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On the rise

Tyler French seemed to do it all Friday afternoon during the Bear River baseball team’s 17-0 regular-season ending triumph at home against Colfax.

Not only did the senior left-hander pitch a complete game shutout, striking out 13 of the 18 batters he faced, he also hit a grand slam during an 11-run third inning in an 85-minute contest shortened to five innings due to the 10-run rule.

Furthermore, Bear River coach Mike Viola pointed out that French did more than help himself win one ball game.



“Tyler helped himself a lot today,” Viola said. “There were a good six pro scouts here watching Robby (Alcombrack) and Tyler, and he definitely helped himself.”

Then again, the 6-foot-1, 185-pound French has done nothing but help himself and the Bruins during what has turned into a breakout season for both.




French has compiled a 10-0 overall record and has allowed just seven earned runs in 63 innings for a 0.78 earned run average. He has allowed 27 hits (opposing batters are hitting .109 against him) and 29 walks to go with 106 strikeouts. Friday’s shutout was his third of the season.

It was among his best outings because French had his four pitches working well – fastball, split finger fastball, curveball and changeup. His fastball has been clocked in the high 80s this season, and on Friday, he looked even faster.

“I don’t know, but I wouldn’t be surprised at all if he wasn’t touching 90,” Bear River coach Mike Viola said.

And the split finger never looked better than it did to get a called strike three to end the fourth inning.

“I feel comfortable throwing any of my pitches at any time in the count,” French said.

French is also part of a hot-hitting lineup in which eight regulars are hitting .429 or better. Senior catcher Robby Alcombrack, who has received attention from scouts and college recruiters all spring, leads the way with his .538 average, 10 home runs and 38 RBIs. French isn’t far behind with his .475 average, four homers and 32 RBIs. Senior outfielder and leadoff hitter Matt Miraldi carries a .474 average and has scored a team-high 37 runs.

Credit a lot of work invested during the offseason. French wanted to improve on his junior season numbers from 2005 – 4-3 with 40 hits and 27 walks allowed in 46.2 innings – and he went right to work after the end of the spring season last year.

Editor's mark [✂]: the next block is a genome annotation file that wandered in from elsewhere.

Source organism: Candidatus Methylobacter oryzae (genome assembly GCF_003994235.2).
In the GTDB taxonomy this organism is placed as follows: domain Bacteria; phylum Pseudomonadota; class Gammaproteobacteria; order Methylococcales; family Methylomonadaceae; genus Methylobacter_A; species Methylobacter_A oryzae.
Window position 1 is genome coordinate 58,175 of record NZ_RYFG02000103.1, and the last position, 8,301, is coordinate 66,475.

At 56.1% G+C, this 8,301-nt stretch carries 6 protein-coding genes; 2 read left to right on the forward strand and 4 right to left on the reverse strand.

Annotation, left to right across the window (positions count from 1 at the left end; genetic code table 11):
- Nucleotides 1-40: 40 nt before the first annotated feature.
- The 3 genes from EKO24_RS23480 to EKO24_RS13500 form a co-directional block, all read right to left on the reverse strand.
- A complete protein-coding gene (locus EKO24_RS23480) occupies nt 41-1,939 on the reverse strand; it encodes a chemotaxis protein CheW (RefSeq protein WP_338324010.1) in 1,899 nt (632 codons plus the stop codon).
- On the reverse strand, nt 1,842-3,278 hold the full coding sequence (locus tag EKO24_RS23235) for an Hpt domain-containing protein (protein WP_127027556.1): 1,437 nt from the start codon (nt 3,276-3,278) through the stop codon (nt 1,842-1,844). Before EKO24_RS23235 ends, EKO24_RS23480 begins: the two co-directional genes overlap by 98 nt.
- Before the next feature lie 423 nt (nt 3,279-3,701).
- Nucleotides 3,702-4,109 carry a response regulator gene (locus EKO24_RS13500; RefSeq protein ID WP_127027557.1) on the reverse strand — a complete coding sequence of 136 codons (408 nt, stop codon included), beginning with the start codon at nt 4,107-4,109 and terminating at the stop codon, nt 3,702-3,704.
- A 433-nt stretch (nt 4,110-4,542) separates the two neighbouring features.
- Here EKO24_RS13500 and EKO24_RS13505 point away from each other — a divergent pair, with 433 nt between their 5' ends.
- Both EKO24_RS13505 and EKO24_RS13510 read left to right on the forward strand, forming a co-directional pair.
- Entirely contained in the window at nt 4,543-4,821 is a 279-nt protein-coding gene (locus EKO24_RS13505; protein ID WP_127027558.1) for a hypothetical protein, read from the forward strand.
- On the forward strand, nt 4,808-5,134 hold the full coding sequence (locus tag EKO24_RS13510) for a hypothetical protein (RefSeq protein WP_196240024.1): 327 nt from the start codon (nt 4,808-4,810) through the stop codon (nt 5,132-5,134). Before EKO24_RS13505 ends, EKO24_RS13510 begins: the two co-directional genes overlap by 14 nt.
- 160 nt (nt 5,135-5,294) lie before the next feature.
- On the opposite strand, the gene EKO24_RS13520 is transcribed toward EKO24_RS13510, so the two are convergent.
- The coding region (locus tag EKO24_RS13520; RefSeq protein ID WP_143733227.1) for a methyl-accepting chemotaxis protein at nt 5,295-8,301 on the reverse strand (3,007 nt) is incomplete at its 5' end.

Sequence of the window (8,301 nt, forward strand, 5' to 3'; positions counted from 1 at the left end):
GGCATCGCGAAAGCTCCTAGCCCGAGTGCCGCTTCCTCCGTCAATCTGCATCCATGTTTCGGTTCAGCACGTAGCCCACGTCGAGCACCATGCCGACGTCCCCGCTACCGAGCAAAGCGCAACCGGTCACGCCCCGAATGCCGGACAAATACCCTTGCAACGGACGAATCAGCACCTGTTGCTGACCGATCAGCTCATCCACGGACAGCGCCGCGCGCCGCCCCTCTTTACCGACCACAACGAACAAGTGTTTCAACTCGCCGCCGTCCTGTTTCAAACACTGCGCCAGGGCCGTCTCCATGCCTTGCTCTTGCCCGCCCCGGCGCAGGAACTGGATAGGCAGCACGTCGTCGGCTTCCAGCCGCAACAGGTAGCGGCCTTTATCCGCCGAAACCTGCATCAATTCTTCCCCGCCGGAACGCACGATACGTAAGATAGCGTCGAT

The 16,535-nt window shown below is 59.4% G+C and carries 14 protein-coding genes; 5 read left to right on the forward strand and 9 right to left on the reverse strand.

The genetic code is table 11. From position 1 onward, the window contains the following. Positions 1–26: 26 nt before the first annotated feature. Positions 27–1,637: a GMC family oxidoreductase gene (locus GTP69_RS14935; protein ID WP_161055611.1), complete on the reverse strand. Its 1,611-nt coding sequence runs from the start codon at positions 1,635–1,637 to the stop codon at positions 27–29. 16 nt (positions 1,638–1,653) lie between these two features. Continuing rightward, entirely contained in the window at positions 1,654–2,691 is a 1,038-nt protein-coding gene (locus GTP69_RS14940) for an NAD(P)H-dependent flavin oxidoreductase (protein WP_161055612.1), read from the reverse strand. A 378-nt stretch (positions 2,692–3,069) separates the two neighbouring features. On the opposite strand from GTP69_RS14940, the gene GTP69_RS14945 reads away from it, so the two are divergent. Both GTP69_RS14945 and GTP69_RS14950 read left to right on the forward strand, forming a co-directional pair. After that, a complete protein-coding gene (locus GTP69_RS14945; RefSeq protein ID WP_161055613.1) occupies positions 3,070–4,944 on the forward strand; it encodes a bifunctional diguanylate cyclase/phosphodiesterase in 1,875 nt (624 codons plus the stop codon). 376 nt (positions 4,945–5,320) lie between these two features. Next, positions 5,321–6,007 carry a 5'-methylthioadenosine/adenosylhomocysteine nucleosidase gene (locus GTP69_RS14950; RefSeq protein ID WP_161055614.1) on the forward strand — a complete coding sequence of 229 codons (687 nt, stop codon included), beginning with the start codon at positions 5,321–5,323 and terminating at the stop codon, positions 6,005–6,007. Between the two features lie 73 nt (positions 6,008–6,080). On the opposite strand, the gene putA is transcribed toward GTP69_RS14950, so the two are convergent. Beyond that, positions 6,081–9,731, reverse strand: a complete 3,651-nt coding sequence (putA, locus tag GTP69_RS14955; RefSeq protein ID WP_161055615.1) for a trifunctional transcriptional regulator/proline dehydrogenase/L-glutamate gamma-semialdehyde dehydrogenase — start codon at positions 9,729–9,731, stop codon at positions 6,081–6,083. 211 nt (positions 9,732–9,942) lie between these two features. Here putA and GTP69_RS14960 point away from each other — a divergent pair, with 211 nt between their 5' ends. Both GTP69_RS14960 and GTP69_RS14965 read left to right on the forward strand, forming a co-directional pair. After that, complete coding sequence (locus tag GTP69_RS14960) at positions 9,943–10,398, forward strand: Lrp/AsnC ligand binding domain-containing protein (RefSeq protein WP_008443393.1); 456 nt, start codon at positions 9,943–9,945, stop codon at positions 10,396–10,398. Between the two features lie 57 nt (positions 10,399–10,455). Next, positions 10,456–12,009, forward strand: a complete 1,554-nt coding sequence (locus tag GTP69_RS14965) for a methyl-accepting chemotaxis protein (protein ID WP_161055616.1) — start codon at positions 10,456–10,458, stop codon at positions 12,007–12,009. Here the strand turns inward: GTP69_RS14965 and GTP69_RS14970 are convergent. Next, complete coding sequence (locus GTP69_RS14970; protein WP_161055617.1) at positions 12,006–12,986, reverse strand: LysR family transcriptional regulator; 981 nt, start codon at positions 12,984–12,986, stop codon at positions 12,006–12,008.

“I worked out all summer and through the fall,” French said. “I worked out five days a week and it was all building up to this season.”

Big difference? Just ask Viola, who pointed out that French worked out with sophomore pitcher Vince Viola and Miraldi during the offseason.

“Huge difference and all the credit goes to his offseason work,” the Bear River coach said. “They were going down to the Gold Gym in Natomas and started on a workout program Al Biancani (longtime Sacramento Kings and Monarchs strength and conditioning coach) put together.

“Ballplayers are built in the offseason,” he added. “These guys came into this season prepared and it’s showed. Their core strength was better, their stamina and endurance has increased, and their fastballs were a good four to six miles per hour faster.”

All the work showed up and the rewards were seen immediately on March 1 when the Bruins opened their season with a 19-0 win at Marysville. And again, the reward was more than just winning a single game.

“Robby started the whole thing because a couple of scouts came out to watch him play that first game,” coach Viola said. “Tyler threw three perfect innings, and from there, the word started to get out.”

That work ethic applied to the entire team and it has shown during a season in which the Bruins are now 21-1 and co-Pioneer Valley League champions heading into the section playoffs which start on Saturday with a noon contest against Capital Valley Conference champion Vanden at Pat McAuliffe Memorial Park in Sacramento.

Friday’s win against Colfax typified what French described as a team effort.

“It always helps a lot when your team goes out and scores a lot of runs. Then you don’t have to worry,” he said. “Our defense is really good, and of course, we have an awesome catcher (Alcombrack).”

As for those scouts watching behind the backstop, French isn’t all that concerned. In fact, his plans for the future are still wide open.

“I’m not sure yet. I’ve been talking to some schools and a J.C. would be fine,” he said. “To me, that would be just as good as a four-year school or the draft. That would give me more of an opportunity to get better and for more people to see me.”

In the meantime, French and the Bruins are focused on one goal.

“We have an awesome team,” he said. “Section championship … that’s definitely our goal.”

ooo

To contact sports editor Dave Price, e-mail davidp@theunion.com or call 477-4240.


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